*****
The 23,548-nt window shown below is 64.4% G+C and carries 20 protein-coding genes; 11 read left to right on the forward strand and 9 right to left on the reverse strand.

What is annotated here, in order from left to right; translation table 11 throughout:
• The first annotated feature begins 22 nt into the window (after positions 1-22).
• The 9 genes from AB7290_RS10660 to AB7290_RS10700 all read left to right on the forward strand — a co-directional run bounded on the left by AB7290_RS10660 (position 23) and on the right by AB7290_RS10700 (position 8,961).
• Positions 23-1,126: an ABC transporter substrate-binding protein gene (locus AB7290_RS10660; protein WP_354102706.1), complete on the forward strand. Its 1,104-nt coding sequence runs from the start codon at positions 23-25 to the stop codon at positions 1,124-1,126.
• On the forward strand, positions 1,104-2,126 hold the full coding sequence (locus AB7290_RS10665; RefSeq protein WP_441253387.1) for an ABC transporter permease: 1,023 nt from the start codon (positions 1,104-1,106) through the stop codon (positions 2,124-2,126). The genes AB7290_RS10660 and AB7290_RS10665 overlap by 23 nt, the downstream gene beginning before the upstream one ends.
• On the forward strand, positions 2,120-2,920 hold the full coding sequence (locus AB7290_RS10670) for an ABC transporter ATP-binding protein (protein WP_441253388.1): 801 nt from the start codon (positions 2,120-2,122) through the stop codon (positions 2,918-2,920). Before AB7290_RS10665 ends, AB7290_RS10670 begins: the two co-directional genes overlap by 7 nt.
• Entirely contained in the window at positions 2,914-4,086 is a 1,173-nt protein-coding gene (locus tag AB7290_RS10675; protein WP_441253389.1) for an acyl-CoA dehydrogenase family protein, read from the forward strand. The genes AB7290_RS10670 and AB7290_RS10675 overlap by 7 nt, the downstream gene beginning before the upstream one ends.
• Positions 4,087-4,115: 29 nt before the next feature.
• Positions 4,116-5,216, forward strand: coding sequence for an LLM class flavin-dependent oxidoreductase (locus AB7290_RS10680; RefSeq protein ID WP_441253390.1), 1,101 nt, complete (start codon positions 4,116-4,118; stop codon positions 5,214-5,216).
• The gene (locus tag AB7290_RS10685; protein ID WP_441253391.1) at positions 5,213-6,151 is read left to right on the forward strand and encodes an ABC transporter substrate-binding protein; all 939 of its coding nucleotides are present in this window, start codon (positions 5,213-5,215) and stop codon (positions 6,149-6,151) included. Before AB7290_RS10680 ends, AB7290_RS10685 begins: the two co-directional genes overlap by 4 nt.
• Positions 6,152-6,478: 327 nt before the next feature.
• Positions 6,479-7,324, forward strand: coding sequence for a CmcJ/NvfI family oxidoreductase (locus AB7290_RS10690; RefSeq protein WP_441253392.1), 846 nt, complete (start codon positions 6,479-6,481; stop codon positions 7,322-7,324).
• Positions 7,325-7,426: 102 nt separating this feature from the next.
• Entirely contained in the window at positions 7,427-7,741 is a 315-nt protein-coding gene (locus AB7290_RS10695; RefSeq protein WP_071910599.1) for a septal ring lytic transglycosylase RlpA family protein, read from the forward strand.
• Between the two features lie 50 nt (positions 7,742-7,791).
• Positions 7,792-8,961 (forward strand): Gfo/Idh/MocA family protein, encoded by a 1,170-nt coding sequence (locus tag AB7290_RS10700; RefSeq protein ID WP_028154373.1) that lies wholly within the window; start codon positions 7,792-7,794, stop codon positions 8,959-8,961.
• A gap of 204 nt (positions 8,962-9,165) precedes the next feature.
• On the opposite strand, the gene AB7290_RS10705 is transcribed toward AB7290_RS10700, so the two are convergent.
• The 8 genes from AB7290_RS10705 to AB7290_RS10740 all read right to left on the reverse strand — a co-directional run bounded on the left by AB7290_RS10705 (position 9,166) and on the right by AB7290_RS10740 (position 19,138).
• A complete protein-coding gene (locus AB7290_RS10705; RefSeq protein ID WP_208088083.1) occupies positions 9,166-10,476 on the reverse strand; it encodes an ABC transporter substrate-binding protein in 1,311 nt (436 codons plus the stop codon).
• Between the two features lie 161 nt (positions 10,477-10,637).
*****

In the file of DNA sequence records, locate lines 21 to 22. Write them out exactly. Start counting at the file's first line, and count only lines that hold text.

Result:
• A complete protein-coding gene (locus AB7290_RS10705; RefSeq protein ID WP_208088083.1) occupies positions 9,166-10,476 on the reverse strand; it encodes an ABC transporter substrate-binding protein in 1,311 nt (436 codons plus the stop codon).
• Between the two features lie 161 nt (positions 10,477-10,637).